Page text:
“I always try and pride myself on coming back the next season because you’ve almost validated yourself as an overseas player.
“I spent six seasons with Sussex, I’m going into my fifth with the Lahore Qalandars, the CPL also. I’ve also done the same team in the T10 for two or three seasons.
“Hopefully that can be the situation with Yorkshire.
“I love playing in England. Playing for Sussex for six seasons, it made me a much better player. Conditions are vastly different to anywhere else in the world, so you need to adapt your game.
“I don’t think I would be the player I am now if it wasn’t for playing in county cricket.
“England is a special place for me, and hopefully I can keep going back there until I call it quits one day”.
So, that’s the long time aspect of Wiese’s ambitions boxed off. What about the good time?
He said: “Every team starts off a campaign with the idea of making Finals Day, and I see no reason why we shouldn’t be pushing to do that like they did this season.
“We have a number of good young players and overseas like myself and Shan Masood, who have a lot of experience. Then you have a lot of good players like Adam Lyth and Jordan Thompson, who had good campaigns in the Hundred.
“I know there was that initial disappointment about getting relegated from Division One in the Championship, but I know everyone is now very positive about the rebuild of the club.
“Yorkshire’s the most successful club in the history of county cricket, and that’s where the club wants to get back to.”
Wiese was able to get to grips with aspects of life at Yorkshire during his spell at the T10 League in Abu Dhabi last month, where he was in the same team as Tom Kohler-Cadmore and also spent valuable time with the likes of Gibson and Jordan Thompson.
“I spoke to Ottis a little bit, but not that much because he was coaching an opposition team,” he said.
“But Tommo was staying in the same hotel as us, and I got together with him. We chatted by the pool or at breakfast, or whatever. It was good to get a feel about the team and environment from him.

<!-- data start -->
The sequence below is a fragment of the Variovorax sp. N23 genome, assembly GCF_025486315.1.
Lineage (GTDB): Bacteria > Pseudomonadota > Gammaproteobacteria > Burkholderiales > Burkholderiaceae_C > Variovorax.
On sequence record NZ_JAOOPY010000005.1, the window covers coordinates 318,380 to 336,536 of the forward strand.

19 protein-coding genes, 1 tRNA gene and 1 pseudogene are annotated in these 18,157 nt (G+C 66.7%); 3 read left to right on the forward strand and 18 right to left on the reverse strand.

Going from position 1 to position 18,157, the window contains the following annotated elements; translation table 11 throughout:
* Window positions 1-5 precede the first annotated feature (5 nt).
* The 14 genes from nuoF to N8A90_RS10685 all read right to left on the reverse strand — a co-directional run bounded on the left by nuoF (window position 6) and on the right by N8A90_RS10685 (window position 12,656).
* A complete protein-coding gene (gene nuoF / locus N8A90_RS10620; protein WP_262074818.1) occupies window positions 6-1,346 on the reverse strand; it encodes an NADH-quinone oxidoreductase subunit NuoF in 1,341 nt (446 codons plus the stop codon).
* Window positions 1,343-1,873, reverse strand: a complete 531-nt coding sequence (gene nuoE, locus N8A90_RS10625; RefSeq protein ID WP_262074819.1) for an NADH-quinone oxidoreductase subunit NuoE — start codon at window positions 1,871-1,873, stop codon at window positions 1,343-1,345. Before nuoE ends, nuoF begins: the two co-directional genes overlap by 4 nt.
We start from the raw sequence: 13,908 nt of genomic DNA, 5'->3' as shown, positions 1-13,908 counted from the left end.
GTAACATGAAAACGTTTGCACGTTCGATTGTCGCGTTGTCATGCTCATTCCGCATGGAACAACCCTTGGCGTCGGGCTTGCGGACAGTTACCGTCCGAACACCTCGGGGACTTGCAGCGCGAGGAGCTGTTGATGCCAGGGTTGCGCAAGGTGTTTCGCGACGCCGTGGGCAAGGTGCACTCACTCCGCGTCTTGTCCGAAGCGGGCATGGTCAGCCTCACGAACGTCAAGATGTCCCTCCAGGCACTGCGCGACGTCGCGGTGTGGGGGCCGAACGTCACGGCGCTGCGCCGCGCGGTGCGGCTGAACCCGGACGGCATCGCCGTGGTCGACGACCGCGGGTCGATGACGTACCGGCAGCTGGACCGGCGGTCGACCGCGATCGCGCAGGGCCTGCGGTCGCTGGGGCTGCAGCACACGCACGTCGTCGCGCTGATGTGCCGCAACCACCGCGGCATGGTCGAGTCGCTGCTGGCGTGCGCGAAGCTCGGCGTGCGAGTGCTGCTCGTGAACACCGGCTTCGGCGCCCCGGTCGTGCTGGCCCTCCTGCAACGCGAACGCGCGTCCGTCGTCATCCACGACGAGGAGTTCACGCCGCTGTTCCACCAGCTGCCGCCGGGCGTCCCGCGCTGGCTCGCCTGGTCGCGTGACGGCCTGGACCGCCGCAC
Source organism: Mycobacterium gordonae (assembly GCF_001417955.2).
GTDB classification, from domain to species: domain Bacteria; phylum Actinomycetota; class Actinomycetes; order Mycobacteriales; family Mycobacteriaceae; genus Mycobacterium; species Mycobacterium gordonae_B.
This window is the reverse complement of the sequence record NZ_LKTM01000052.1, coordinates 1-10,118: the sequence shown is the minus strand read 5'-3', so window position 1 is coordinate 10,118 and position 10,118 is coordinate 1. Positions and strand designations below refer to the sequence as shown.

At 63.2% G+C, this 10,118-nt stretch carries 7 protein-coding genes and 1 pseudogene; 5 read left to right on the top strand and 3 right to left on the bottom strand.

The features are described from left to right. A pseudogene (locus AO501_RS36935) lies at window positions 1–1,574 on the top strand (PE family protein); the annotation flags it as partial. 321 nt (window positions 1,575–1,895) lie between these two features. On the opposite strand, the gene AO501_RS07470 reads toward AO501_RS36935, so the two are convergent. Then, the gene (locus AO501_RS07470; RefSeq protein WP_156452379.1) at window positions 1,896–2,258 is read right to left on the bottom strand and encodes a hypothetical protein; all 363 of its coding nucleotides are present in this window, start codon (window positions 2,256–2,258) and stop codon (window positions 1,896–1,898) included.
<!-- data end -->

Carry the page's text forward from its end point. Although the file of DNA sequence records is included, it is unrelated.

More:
“I also chatted to Tom a bit, although I know he’s left now.”
Wiese’s time with Sussex from 2016-2021 has given him plenty of knowledge of the Vitality Blast, a competition he rates highly.
“I think the Blast is a pretty strong comp,” he said.
“There are so many quality teams, and it’s difficult to make it into the top four in your group for the quarter-finals. There are never any teams which you can look at and say, ‘They’re going to be a walkover’.
“When you get to the stage of knowing that any team can win it, that’s when you know you have a strong competition. That’s definitely the case with the Blast.”
“But the exciting thing for me is that I’ve never played in the North Group. That will be something new.”
That means he will get a first taste of Roses cricket in 2023.
“I’ve heard a lot about the Roses derby, which is a legendary event in the UK. I’m really excited for that,” he added.
“Down at Sussex, we had the El Classicoast with Hampshire, which I loved. But I’m not sure it comes quite as close to Yorkshire v Lancashire.
“Hopefully we can put in a couple of good performances in those games.”
If Wiese contributes to a win or two against the Lightning, he will become an instant hero. There is every chance for a man with 3,666 runs and 251 T20 wickets under his belt.
Before that, however, he will play for the Gulf Giants in the new UAE International T20 League, which runs from January 13 to February 12.
New Yorkshire team-mates Dawid Malan (Sharjah Warriors), Joe Root (Dubai Capitals) and Jordan Thompson (MI Emirates) are also set to play in the event.